As mentioned in an earlier article, we can see that some things are problematic: health care, the housing market, the environment, education, and of course the ever growing poverty problem. These are true maladies: some may rightly call them crises. But how well are the causes understood? What are the true causes? So often, the causes go unseen, just as the true effects of potential solutions would.
What’s wrong with health care? For some, very little. But for many, costs have risen significantly, and it looks as if they will continue to do so. Quality has improved, of course, but so has cost. Why is this so? We can rewind a few decades, when things were cheaper. Yes, the technology was not as good. Procedures were not as developed. And so many think that the improvements in medicine and technology are to blame for increasing costs. But let’s compare another industry that also had technological improvements in the last few decades: the electronics industry. The electronics industry has grown by leaps and bounds in the last few decades. New products and new technologies are coming out all of the time. And yet prices remain relatively low. Any increase has surely not been as dramatic as in the medical industry. How has this been done? How have prices remained low while technological advancements expand? One big difference is the involvement of government.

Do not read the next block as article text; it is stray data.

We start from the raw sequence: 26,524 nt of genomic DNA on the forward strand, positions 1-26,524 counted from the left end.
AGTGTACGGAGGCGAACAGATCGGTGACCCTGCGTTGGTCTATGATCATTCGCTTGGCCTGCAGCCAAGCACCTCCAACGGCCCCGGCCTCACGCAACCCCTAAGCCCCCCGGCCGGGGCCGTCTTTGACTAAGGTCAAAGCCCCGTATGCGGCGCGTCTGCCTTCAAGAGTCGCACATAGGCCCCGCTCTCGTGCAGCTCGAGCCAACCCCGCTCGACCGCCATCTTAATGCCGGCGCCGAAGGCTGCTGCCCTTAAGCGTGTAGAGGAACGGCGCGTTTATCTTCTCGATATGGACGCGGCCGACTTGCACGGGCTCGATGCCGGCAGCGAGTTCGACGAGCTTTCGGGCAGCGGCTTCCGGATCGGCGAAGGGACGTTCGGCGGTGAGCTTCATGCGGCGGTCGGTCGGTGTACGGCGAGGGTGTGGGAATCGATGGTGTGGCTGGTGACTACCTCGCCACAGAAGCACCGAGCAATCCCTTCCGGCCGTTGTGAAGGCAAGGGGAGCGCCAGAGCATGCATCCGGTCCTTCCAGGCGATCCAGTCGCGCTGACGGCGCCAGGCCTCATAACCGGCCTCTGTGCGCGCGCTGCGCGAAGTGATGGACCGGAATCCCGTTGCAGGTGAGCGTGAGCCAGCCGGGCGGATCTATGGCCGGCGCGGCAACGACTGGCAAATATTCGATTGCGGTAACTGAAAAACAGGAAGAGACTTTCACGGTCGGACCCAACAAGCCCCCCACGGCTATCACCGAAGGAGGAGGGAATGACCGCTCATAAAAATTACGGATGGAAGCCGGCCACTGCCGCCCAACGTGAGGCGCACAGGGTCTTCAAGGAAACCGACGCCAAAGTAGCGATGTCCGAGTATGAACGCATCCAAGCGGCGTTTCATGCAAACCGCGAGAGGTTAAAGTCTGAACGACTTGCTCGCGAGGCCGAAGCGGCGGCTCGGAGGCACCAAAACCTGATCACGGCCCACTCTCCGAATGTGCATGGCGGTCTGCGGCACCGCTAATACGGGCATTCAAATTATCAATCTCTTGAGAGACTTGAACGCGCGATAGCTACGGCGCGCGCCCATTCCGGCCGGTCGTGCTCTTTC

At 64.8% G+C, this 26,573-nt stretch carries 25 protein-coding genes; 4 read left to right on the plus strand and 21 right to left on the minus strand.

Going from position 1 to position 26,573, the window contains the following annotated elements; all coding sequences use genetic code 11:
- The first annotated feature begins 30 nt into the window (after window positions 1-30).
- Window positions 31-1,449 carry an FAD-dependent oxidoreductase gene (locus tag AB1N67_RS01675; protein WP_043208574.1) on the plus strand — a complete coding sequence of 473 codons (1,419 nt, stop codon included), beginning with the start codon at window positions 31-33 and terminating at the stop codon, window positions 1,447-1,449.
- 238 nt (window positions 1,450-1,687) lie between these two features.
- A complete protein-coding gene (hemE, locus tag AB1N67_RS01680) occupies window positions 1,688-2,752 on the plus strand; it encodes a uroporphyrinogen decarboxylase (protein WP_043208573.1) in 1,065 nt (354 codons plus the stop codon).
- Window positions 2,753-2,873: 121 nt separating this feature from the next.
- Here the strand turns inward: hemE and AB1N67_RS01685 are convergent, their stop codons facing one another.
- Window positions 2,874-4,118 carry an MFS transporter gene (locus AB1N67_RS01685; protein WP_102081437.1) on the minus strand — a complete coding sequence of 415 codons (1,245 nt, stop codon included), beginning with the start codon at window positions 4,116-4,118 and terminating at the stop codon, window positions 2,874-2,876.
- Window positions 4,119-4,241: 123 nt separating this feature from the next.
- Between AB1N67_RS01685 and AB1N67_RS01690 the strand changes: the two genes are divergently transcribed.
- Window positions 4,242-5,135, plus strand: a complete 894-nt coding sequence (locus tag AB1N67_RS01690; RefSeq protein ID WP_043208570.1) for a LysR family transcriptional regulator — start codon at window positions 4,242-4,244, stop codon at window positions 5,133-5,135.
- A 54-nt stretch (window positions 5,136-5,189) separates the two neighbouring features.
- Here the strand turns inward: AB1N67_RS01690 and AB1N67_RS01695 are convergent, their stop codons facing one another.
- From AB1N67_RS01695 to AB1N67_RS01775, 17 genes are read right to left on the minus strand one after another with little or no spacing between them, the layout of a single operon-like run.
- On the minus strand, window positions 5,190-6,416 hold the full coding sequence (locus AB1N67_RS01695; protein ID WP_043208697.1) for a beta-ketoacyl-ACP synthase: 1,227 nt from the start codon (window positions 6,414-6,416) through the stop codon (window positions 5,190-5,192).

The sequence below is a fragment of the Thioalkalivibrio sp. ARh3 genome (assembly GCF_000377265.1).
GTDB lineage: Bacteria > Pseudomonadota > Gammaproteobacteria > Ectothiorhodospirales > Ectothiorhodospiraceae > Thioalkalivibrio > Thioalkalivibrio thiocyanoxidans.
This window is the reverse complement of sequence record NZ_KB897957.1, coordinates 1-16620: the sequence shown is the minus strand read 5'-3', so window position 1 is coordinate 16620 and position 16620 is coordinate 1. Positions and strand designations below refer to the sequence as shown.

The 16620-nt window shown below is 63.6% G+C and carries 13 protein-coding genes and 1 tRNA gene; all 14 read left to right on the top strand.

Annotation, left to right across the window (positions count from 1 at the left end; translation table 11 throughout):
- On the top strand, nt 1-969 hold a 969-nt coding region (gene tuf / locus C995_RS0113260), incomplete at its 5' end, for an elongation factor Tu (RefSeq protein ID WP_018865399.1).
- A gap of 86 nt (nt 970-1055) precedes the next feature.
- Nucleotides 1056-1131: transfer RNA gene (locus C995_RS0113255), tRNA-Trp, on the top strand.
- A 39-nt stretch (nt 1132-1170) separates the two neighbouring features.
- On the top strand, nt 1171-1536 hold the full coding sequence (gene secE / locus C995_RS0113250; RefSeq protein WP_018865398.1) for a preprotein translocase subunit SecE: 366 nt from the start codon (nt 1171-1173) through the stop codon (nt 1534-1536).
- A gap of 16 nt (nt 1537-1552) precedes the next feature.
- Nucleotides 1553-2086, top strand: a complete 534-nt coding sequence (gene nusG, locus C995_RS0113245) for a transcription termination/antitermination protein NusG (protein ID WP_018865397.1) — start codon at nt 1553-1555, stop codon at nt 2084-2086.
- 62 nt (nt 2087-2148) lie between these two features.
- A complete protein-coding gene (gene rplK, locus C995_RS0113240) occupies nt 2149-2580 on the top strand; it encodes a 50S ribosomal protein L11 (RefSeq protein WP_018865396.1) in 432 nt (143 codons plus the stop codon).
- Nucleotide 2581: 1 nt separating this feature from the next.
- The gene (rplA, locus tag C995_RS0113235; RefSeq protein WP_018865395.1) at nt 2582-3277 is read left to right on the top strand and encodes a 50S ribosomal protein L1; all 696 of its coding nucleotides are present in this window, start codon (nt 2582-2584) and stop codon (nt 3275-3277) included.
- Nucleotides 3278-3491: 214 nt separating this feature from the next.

Regulation costs money. For the government to regulate, an arbitrary price is set by bureaucrats. This is because an arbitrary regulatory role is set by bureaucrats. This arbitrary role obviously has some costs tied to it. When the market regulates, prices are determined by market forces, which ultimately reflect the consumer’s wishes. Competition drives prices down and quality up. Monopolies tend to give inferior service at high prices. There’s little incentive, much less necessity, to streamline unnecessary functions in favor of optimal ones. The market has no such luxury. Only the critical items and processes can be included. Fluff must be left out for the company to remain competitive. In many cases, even this is not enough. The right processes done poorly leads to poor business performance. This can only be solved through drastic measures (i.e. restructuring) if at all.